The book: Charisma has a bad rap. Mostly associated with New-Age gurus, authoritarians, and celebrities, charisma has become associated with authoritarians like Adolf Hitler and Benito Mussolini. However, figures like Martin Luther King Jr. and Mother Theresa used charisma for democratic purposes and did a lot of good in the world. In Defense of Charisma (Columbia University Press) Vincent W. Lloyd ’03 uses lessons from politics, religion, ethics and contemporary culture to demonstrate to reflect on how charisma can be used for both good and evil.  

Lloyd argues that democratic charisma can open minds and fuel social justice movements and explores how this character trait can help us challenge and change the status quo.

The author: Vincent W. Lloyd ’03 is an associate professor of theology at Villanova University. He is also the author of Black Natural Law and Race and Secularism in America.

Opening lines: Charisma has fallen into disrepute. Scholars are suspicious of it. When the word is used in politics, it brings with it ambivalence, the sense that charisma might be a necessary evil. Celebrities may be charismatic, but such charisma has little more than entertainment value. Books about charisma are now found in the business and self-help sections of bookstores. Handbooks, websites, and workshops offer to teach charisma in order to make you a better boss, to make you a future executive, or to help you make friends. Everyone cannot become a movie star, but anyone can become charismatic — just follow these ten steps. Understood in this way, charisma appears democratic. Charisma is not a gift bestowed upon a few; it is a skill open to all who are willing to put in the work, to follow the steps. But the charisma of the corporate executive, or of the manager of a fast food franchise, seems distant from the conceptual core of charisma. Whether our paradigm is Hitler or Churchill, Gandhi or King, Audrey Hepburn or Cary Grant, charisma connotes a certain nobility or greatness at odds with the world of the hamburger flipper and at odds with the world of the middle manager.”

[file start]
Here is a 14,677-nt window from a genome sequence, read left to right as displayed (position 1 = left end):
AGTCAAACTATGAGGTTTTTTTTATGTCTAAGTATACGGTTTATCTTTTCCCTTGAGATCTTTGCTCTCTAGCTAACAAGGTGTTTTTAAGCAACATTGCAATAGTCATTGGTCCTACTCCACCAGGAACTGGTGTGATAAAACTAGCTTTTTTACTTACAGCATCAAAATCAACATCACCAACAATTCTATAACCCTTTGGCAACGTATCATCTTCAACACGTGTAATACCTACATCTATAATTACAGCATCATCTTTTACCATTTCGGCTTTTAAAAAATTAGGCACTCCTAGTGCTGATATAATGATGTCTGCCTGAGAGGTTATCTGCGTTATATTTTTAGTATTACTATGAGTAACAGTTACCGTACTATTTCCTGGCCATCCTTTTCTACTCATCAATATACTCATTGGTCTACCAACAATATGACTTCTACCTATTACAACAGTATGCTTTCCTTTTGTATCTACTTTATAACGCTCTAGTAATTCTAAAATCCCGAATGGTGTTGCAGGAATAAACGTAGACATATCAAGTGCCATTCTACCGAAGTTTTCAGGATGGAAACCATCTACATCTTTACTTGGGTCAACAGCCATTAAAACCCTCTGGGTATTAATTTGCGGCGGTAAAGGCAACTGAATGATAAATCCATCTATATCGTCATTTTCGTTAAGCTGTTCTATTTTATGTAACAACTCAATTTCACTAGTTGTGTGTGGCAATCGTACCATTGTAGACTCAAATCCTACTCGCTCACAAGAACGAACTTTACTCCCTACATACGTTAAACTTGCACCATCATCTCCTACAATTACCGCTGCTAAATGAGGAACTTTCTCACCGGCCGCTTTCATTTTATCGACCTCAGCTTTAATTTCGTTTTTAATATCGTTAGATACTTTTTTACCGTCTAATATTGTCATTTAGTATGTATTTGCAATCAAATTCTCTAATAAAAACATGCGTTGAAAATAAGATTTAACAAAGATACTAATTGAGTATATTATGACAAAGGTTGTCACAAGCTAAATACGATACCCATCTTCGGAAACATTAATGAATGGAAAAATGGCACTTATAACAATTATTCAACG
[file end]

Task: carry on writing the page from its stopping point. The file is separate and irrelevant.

Reviews: “What is charisma and can it be used well? In this book, Vincent Lloyd offers creative and important reflections for our networked age.” —Cathleen Kaveny, Libby Professor of Law and Theology, Boston College